Thousands of visitors have been flocking daily to Jackson Park to marvel over the kind of spectacular show only Mother Nature can provide.
They’re coming to see the cherry blossoms, in what’s been the first truly full-on bloom of a cluster of 170 trees planted eight years ago.
“People are coming from all over. It’s just been amazing,” said Louise McCurry, president of the Jackson Park Advisory Council.
Park District officials attribute the breathtaking display to the trees’ maturity and the unseasonably warm temperatures Chicago enjoyed in early spring, which triggered widespread budding.
The trees rim the park’s Columbia Basin area, which fans out from the south steps of the Museum of Science and Industry. The majority were planted in 2013 to commemorate the 120th anniversary of Chicago’s famed World’s Columbian Exposition of 1893. Though the trees have blossomed in the past, the extent of the blooms was stunted by unfavorable weather conditions.
In 2020, Chicagoans missed out on the blossoms during the coronavirus pandemic’s stay-at-home order, so the Park District created a virtual tour.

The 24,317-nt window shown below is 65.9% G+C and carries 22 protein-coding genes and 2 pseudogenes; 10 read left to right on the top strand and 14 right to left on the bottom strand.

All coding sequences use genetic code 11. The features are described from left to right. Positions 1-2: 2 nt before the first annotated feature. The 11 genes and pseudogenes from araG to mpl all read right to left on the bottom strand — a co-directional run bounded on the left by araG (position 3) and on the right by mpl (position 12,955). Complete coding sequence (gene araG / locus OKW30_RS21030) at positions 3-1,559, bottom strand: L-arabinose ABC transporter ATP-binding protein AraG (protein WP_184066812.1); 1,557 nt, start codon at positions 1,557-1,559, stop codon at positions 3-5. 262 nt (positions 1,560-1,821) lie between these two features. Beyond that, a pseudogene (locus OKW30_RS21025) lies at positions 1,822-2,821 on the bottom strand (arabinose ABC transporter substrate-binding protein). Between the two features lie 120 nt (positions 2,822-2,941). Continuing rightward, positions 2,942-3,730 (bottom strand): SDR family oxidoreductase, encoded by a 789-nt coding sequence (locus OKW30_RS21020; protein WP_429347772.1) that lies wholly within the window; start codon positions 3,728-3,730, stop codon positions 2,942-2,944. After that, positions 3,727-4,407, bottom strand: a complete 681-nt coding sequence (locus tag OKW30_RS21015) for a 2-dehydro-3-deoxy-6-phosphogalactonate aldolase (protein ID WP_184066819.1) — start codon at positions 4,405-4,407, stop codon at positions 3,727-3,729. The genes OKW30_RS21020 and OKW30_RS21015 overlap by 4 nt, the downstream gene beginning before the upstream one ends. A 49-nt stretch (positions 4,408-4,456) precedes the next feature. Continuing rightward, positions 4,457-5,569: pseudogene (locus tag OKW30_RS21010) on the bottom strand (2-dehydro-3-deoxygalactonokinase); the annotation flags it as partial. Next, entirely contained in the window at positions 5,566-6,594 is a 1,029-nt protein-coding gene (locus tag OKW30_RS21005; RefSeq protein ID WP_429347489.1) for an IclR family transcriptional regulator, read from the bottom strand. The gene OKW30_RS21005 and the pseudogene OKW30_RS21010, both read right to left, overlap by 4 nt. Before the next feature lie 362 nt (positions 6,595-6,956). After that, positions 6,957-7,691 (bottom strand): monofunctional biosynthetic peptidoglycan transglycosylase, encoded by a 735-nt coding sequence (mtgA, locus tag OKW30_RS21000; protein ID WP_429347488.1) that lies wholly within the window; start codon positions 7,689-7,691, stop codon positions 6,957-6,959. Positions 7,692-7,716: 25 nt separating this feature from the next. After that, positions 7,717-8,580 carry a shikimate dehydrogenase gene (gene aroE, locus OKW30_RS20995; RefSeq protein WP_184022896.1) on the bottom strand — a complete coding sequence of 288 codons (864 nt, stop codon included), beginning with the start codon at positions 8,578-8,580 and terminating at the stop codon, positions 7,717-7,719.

There are more than 100 varieties of cherry trees, with blossoms ranging in color from white to deep pink. Four varieties were planted at Jackson Park, including the Yoshino, which has become closely associated with the annual cherry blossom festival in Washington, D.C. (For comparison, more than 3,000 cherry trees were planted in the nation’s capital.)
The peak blossom period only lasts for a handful of days before the petals drop, so make plans to visit Jackson Park ASAP.
Before You Go
There’s just one catch to checking out the cherry blossoms in person.
McCurry said a number of guests have had to cut their visits short when a different kind of nature calls and they realize there are no functioning public restrooms nearby.
There is a “comfort station” in the basin area. But the building’s roof caved in when it was hit by a tree, and the structure is still blanketed in tarps and off limits to park-goers, according to Mike Kelly, Park District general superintendent and CEO.
Hopefully this other comfort station in Jackson Park, which predates the World's Fair, will also finally be repaired this summer... pic.twitter.com/k1WSPsrSJK
— Eric Allix Rogers (@EricAllixRogers) April 3, 2021
A repair date for the comfort station is up in the air. Depending on the amount of interior damage, it could stay closed until fall, according to officials.
So while millions of dollars of investment are coming to the park in preparation of the Obama Presidential Center, what’s topping the wish list at the moment is a Porta Potty.